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The Netherlands chooses to invest in ten key technologies essential for economic growth, social progress, and national security. The National Technology Strategy, approved by the Council of Ministers, emphasizes the importance of these technologies in the global technological race. There is a concrete plan for the Netherlands to be a global leader and in the European vanguard in areas such as photonics and quantum technology by 2035.

The joint efforts of government, business, and knowledge institutions, with an annual investment of 5.7 billion euros, should enable the Netherlands to realize this ambition and secure its vanguard position as a trade and innovation country.

Joint vision for a future-proof Netherlands

Cooperation between companies, knowledge institutions, and the government is the driving force behind the National Technology Strategy. This alliance has carefully selected the technologies in which the Netherlands sees the most opportunities. These are technologies that contribute not only to strengthening the economy but also to addressing societal challenges and reducing unwanted dependencies.

The focus is on achieving global market leadership and a prominent role within the European Union. Examples include ambitions in integrated photonics and quantum technology. But the list is more extensive and includes green chemical production processes, biotechnology, imaging technology, and more. This variety shows the breadth of Dutch innovation strength.

  • optics and integrated photonics
  • quantum
  • green chemical production processes
  • biotechnology focused on molecules and cells
  • imaging technology
  • (opto)mechatronics (industrial systems/machines and devices)
  • artificial intelligence (AI) and data
  • energy materials
  • semiconductors
  • cybersecurity
  • The ten technologies

The list of ten technologies is a mix of established and emerging sectors. Optics and integrated photonics, for example, are essential for communication technologies, while quantum technology can potentially create entirely new industries. Green chemical processes and biotechnology play a crucial role in transitioning to a more sustainable economy.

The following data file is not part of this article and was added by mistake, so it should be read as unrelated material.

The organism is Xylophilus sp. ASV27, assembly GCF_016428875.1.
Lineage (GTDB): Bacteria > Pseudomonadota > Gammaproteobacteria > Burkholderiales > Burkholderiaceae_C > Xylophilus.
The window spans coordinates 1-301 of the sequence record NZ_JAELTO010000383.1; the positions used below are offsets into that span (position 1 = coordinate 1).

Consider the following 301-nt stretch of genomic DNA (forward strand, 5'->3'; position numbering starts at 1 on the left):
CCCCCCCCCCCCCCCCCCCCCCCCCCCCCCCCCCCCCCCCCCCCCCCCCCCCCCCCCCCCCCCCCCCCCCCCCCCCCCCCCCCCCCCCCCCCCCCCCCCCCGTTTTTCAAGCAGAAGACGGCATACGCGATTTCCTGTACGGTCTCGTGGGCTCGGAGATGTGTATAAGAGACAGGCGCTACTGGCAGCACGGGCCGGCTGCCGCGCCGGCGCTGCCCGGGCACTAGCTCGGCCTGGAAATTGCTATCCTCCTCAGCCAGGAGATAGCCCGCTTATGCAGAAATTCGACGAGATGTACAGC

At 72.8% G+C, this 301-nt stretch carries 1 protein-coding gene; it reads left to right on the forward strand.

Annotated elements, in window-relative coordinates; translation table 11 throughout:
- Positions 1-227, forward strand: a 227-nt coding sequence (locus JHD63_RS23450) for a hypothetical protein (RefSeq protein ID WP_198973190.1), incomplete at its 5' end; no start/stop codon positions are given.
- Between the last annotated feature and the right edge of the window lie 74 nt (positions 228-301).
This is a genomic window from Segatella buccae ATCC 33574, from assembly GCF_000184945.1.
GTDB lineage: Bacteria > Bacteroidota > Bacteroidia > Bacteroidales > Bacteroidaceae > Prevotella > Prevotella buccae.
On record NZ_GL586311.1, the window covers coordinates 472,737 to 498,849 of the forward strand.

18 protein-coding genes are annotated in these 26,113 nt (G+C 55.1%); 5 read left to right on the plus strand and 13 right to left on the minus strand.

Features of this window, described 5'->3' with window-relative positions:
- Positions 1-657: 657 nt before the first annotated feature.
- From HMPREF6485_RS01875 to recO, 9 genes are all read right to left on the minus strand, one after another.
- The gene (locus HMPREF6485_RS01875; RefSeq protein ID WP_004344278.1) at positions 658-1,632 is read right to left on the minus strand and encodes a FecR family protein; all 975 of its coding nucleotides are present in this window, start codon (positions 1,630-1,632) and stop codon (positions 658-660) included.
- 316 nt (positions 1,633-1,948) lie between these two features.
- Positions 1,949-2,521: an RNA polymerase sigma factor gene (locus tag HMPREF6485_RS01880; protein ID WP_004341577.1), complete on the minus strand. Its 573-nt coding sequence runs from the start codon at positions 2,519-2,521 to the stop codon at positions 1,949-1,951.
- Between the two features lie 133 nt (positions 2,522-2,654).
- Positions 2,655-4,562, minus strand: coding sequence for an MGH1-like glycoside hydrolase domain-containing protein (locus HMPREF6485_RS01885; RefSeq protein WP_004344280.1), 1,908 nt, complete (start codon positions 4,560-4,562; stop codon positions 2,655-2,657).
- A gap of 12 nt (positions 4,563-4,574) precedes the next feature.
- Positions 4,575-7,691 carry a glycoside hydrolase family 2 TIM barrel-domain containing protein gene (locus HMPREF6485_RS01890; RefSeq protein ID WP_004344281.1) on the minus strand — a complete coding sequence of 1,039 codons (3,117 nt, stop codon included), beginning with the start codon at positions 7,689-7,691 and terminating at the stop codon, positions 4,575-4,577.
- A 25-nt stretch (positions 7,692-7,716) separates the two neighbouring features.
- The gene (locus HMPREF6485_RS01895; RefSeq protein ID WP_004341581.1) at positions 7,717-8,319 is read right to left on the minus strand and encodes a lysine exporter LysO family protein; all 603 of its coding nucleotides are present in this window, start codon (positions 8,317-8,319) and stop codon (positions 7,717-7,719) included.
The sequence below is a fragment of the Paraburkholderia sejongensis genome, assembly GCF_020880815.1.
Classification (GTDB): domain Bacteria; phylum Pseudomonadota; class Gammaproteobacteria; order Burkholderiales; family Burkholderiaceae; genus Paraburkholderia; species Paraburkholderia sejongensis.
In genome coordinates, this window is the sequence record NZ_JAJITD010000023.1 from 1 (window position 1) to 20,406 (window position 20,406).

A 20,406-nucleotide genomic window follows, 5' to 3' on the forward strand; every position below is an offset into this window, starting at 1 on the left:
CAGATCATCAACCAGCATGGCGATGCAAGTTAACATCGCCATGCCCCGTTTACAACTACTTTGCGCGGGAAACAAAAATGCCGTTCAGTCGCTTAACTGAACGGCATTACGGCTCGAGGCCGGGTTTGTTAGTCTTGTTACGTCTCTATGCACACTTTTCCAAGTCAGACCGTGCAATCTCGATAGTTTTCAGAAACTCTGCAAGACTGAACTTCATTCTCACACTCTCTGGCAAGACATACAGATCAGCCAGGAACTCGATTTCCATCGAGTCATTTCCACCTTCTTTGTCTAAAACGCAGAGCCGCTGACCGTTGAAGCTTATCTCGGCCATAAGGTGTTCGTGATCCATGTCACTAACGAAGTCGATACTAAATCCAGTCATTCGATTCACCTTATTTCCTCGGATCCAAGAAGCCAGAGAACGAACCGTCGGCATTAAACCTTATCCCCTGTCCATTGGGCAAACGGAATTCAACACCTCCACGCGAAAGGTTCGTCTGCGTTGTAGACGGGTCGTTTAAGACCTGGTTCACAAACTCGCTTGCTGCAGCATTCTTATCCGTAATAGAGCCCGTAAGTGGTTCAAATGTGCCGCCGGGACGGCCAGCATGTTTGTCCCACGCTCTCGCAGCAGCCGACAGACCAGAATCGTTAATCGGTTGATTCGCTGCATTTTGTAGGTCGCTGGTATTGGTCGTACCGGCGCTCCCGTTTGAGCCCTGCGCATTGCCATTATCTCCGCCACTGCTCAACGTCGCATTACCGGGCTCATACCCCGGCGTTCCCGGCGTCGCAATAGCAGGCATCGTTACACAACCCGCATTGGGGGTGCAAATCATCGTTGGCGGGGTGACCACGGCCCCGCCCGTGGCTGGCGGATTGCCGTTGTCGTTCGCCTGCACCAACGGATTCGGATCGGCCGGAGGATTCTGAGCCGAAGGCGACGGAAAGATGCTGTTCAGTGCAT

In addition, technologies such as (opto)mechatronics and artificial intelligence are ubiquitous in modern industry and society. Energy materials and semiconductors are fundamental to energy storage and electronics, while cybersecurity is essential for protecting our digital infrastructure.

Key enabling technologies are the building blocks for innovation and growth. The Netherlands has a strong scientific position in these areas, and it is expected to have a significant social and economic impact in the coming years. These technologies are broadly applicable and will play a role in various sectors.

These technologies are also a core part of the Cabinet’s mission-driven innovation policy. They are crucial in the Knowledge and Innovation Agendas and the Knowledge and Innovation Covenant, in which EUR 5.7 billion is invested annually by a coalition of businesses, knowledge institutions, and governments.

Strategic investment in a competitive environment

Minister Adriaansens emphasizes that the choices for these technologies stem from the need to anticipate scarcities in energy, raw materials, human resources, and space. Other countries are also betting on innovative technologies, and to remain competitive, the Netherlands must invest strategically and maintain its strong position as a trading and innovation country. “We have to make choices because we are increasingly faced with all kinds of scarcities in energy, raw materials/semi-products, personnel, and space,” Adriaansens said. “Moreover, other countries are also strategically betting on innovative technologies. With a strong knowledge economy, the Netherlands has a vanguard position as a trade and innovation country. With this strategy and targeted investments, we can remain so in the future. This is of great importance for a liveable and safe Netherlands, but also because we must first earn to distribute.”

By investing in these areas now, the Netherlands will reap the benefits of economic growth and social development. This will not only contribute to a livable and safe Netherlands but will also make it possible to generate and distribute wealth.